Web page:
// Read 12 bytes into data[] from I2C
wire.requestFrom(ADDR_SLAVE_I2C, PACKET_SIZE);
byte data[PACKET_SIZE);
in i = 0;
while(Wire.available())
{
  data[i] = Wire.read();
  i++;
}

// Use a union to convert between byte[] (b) and float (fval)
union ROL_tag {byte b[4]; float fval;} ROL_Union;

// Copy the appropriate bytes to our Roll union
ROL_Union.b[0] = data[0];
ROL_Union.b[1] = data[1];
ROL_Union.b[2] = data[2];
ROL_Union.b[3] = data[3];

// Copy the float value from the union to our angle variable
if(isnan(ROL_Union.fval) != 1)
{
  angleX = ROL_Union.fval;
}

There are four signals we need to read from the receiver; Roll, Pitch, Yaw, and Throttle. The receiver produces these PWM signals from the joystick values specified by the operator and we read each of these signals on a digital input on the Arduino.

PWM works by varying the width of the on signal (read Duty Cycle) within a fixed signal frequency or period of time. So what we are really looking for is the length of time the signal remains high for each cycle. You can read more about different ways to read a PWM signal with an Arduino here. I am using Pin Change Interrupts to trigger a specified Interrupt Service Routine (ISR) on RISING and FALLING signal edges.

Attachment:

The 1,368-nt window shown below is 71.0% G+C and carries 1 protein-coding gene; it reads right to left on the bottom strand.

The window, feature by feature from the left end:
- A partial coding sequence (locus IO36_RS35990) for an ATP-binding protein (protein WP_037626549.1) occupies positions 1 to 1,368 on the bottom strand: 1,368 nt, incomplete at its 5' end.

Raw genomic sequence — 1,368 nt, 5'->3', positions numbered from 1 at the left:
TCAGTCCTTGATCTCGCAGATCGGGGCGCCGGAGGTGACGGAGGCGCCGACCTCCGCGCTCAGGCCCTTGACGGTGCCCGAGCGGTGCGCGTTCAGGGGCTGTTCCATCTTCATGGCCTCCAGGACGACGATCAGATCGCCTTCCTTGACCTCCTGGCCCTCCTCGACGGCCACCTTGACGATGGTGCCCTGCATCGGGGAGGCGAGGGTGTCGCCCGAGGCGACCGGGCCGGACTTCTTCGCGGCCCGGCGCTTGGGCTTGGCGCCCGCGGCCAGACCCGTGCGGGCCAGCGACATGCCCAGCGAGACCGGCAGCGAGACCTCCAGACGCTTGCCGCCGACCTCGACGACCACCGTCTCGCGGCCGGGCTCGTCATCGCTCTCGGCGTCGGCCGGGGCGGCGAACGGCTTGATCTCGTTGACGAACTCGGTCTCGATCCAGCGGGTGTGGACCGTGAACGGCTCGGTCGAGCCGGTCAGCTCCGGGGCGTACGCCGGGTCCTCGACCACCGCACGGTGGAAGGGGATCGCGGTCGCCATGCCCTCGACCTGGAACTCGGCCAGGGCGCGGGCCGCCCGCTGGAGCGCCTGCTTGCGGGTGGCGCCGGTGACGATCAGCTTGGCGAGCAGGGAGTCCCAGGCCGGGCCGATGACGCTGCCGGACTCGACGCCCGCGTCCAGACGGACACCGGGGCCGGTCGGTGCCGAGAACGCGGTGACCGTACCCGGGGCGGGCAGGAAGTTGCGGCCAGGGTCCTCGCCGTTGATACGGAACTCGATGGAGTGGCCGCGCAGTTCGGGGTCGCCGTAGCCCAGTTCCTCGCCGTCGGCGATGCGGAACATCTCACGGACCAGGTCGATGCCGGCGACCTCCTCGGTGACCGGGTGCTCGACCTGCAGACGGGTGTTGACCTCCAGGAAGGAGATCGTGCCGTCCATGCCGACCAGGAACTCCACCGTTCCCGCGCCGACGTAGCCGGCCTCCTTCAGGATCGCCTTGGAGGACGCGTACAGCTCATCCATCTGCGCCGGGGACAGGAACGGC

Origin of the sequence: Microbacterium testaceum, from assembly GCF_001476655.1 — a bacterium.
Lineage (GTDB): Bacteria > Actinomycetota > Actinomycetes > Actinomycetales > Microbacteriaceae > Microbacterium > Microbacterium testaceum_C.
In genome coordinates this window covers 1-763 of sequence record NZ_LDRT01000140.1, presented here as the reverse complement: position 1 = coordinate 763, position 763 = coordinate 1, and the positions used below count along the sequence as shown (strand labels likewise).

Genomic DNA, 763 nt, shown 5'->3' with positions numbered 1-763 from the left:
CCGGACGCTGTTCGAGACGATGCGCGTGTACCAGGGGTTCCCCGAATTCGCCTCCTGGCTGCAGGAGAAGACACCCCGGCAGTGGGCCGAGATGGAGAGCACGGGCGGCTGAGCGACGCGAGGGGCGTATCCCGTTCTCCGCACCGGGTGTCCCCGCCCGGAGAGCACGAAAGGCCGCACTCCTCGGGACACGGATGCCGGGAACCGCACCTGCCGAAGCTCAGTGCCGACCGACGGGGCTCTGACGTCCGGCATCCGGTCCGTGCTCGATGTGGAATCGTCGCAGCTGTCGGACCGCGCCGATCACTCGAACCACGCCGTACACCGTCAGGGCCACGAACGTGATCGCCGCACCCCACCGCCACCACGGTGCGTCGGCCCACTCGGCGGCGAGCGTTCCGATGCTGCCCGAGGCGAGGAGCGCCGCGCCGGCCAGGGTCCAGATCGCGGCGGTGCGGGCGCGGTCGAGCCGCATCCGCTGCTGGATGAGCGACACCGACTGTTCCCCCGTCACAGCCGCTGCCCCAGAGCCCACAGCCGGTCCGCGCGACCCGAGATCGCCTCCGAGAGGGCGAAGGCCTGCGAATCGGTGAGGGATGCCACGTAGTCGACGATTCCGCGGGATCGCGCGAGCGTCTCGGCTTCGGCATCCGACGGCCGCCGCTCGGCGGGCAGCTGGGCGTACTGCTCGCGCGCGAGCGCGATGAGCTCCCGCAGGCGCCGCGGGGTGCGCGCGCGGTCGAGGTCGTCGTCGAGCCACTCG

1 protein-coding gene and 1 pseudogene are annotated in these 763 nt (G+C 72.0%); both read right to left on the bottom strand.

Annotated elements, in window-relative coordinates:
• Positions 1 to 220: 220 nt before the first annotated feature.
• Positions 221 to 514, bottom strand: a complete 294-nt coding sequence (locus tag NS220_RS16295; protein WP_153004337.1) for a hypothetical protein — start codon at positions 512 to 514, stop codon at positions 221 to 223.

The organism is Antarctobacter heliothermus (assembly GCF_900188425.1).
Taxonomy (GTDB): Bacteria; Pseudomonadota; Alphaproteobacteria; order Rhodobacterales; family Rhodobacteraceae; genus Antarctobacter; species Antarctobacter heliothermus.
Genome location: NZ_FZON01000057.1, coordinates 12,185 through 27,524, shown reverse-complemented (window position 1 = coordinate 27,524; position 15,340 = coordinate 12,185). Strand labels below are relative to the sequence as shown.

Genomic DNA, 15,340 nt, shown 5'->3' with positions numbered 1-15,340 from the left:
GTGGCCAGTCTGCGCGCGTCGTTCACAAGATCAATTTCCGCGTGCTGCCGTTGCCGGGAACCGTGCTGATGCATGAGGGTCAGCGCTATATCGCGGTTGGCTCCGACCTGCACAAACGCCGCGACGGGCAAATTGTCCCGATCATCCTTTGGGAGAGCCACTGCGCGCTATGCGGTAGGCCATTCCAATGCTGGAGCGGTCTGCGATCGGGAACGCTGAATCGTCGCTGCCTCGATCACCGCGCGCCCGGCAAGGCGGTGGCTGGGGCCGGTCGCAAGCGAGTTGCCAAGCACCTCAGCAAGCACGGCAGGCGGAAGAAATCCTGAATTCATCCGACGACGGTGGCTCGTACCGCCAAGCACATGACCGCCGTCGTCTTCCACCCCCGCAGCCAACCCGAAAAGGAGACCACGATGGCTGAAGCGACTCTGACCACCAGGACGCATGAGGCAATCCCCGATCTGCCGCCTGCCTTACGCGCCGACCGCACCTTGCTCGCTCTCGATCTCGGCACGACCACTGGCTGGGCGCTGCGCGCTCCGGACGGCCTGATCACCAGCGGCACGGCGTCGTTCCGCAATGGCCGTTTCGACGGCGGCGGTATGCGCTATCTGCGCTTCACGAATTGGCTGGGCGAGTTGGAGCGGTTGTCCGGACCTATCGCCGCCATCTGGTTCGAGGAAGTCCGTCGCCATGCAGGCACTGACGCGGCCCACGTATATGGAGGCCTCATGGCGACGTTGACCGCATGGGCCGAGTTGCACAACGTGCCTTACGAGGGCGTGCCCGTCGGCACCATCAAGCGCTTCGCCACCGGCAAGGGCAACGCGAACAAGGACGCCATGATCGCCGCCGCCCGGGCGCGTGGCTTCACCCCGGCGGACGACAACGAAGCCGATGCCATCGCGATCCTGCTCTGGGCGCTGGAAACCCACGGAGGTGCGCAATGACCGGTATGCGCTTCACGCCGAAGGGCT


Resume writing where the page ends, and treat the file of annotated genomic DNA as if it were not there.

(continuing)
#include
#define MY_PIN 5 // we could choose any pin

volatile int pwm_value = 0;
volatile int prev_time = 0;
uint8_t latest_interrupted_pin;

void setup() {
 pinMode(MY_PIN, INPUT); digitalWrite(MY_PIN, HIGH);
 PCintPort::attachInterrupt(MY_PIN, &rising, RISING);
}

void rising()
{
 latest_interrupted_pin=PCintPort::arduinoPin;
 PCintPort::attachInterrupt(latest_interrupted_pin, &falling, FALLING);
 prev_time = micros();
}

void falling() {
 latest_interrupted_pin=PCintPort::arduinoPin;
 PCintPort::attachInterrupt(latest_interrupted_pin, &rising, RISING);
 pwm_value = micros()-prev_time; // now we have the latest PWM value
}

Putting It All Together